Thursday, July 5, 2007
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House Votes Major Arts Fund Increase
Legislation moving forward in the House and Senate would at this stage in the process provide for the first time in many years significant increases in funding for the National Endowment for the Arts (NEA). The House of Representatives on June 27 voted approval of an increase of $35.6 million for the National Endowment for the Arts (NEA), setting a proposed budget for the NEA at $160 million in the passage of the Fiscal 2008 Interior Appropriations Bill, and defeating three amendments targeted at cutting or eliminating funds for the arts endowment.
The last time Congress approved an arts funding increase of such magnitude was 1979, when the arts endowment's budget was raised by $26 million. Indeed, the mark in the House measure almost matches the level of $162 million in 1995, after which the NEA suffered a congressional funding cut of almost 40 percent. The House Interior Appropriations Subcommittee chair, Rep. Norm Dicks (D-WA) said at an earlier bill drafting session that the additional NEA funds are "to help these programs to recover from deep cuts made over the last decade."
Floor debate on the bill's provisions stretched over two days and late into the evenings, as the champions of federal arts funding, led by Dicks made the case repeatedly for the value of the public investment in the arts. Reps. Louise Slaughter (D-NY) and Christopher Shays (R-CT), co-chairs of the Congressional Arts Caucus, joined in support of the NEA funding increase, citing the value of the arts as "a personally enriching experience," as "engines of job development and economic growth," and "important for the education of our children."
Dicks noted that the NEA "has been transformed since the arts funding debate of the 1990s," crediting former NEA Chair Bill Ivey with restoring congressional confidence in the agency's public purpose, and current Chair Dana Gioia with energizing the agency with new programs and "a commitment to reach beyond the cultural centers of our major cities."
Amendments offered on the House floor by Reps. Rob Bishop (R-UT), Ginny Brown-Waite (R-FL), and Doug Lamborn (R-CO) each threatened to cut the arts funding proposed in the bill approved by the Appropriations Committee.
The opponents of the federal arts spending were careful to point out, as Lamborn said, that "opposition to the NEA should not be perceived as opposition to the arts." Their arguments focused on the need for spending restraint and a focus on other budget priorities. Dicks pointed out that the $160 million provided in the bill "only partially restores cuts made...a decade ago" and that with inflation, the amount in the bill "is $100 million below the level provided in 1993."
Bishop's amendment, which aimed at cutting NEA funds to the level of $128 million proposed in the President's FY08 budget and redistributing the money to border crossing enforcement, failed by a vote of 156 ayes to 270 noes. Brown-Waite's amendment to cut the arts endowment's funding by the same amount without any redistribution, lost by a vote of 137 and 285. Lamborn's amendment to eliminate entirely the NEA funding lost, 97 to 335.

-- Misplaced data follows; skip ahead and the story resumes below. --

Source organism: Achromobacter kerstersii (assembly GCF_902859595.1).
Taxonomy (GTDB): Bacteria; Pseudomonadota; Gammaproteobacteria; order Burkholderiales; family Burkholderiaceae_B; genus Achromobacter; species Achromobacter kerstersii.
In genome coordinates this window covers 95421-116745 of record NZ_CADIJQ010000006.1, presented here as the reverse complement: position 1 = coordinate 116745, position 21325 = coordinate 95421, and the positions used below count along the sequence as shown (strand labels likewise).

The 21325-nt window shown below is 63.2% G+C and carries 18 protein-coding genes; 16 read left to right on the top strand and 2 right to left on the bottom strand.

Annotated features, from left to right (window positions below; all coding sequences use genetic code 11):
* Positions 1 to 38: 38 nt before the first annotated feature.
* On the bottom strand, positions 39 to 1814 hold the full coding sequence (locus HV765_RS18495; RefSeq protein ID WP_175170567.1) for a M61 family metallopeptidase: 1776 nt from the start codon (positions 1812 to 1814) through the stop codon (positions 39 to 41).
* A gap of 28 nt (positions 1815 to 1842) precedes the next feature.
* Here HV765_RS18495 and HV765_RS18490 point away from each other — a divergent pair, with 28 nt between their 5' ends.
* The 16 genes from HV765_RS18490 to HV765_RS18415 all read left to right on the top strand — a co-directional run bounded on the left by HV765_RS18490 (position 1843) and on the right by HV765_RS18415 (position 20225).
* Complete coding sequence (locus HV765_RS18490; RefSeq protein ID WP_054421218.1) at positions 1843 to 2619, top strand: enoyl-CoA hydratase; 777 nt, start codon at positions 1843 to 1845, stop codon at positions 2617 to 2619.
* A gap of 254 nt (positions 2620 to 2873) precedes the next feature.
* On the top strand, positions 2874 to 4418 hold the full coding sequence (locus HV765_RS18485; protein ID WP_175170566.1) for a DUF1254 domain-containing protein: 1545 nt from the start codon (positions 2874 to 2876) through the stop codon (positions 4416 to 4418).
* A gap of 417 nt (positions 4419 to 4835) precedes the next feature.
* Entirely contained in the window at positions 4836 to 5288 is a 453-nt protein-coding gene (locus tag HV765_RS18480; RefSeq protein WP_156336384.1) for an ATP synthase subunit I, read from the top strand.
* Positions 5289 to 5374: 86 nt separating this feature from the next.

Action now shifts to the Senate, where the Appropriations Committee on June 21 approved its version of the Interior funding bill with a more modest increase of $9 million over the 2007 level of $124 million for the NEA in FY08. While the Senate arts funding increase is less than that written into the bill passed by the House, the action taken in drafting the bills in the Senate as well as in the House represents a firm recognition of the importance of bringing the NEA back toward the funding level of a decade ago before deep cuts were made in the arts budget. The President has already threatened to veto any spending bill which does not adhere to his proposed budget levels.
Arts Education Funding Moves Forward
In another first, the House appropriations subcommittee responsible for education funding voted on June 7 to fund the Arts in Education program at the U.S. Department of Education at $39 million in the FY 2008 spending bill, adding $3.7 million over last year's funding level.
As in each of the past seven years, the President zeroed out the program in his budget proposal this year. Typically, the House has gone along with the Administration's requested action, and the funding has been saved each year by the Senate. For the first time, the House subcommittee, now chaired by Rep. David Obey (D-WI), has rejected the President's request and voted to fund the arts education grants. The action coming through the House ensures a stronger position for the program as the bill moves through the appropriations process.
The Department of Education's Arts in Education Model Development and Dissemination Program supports schools and arts organizations in developing comprehensive approaches to integrating arts instruction into the core curriculum in elementary and middle schools. Grants have gone to both local education agencies and state and local arts organizations. Previous grants have included awards to state arts agencies.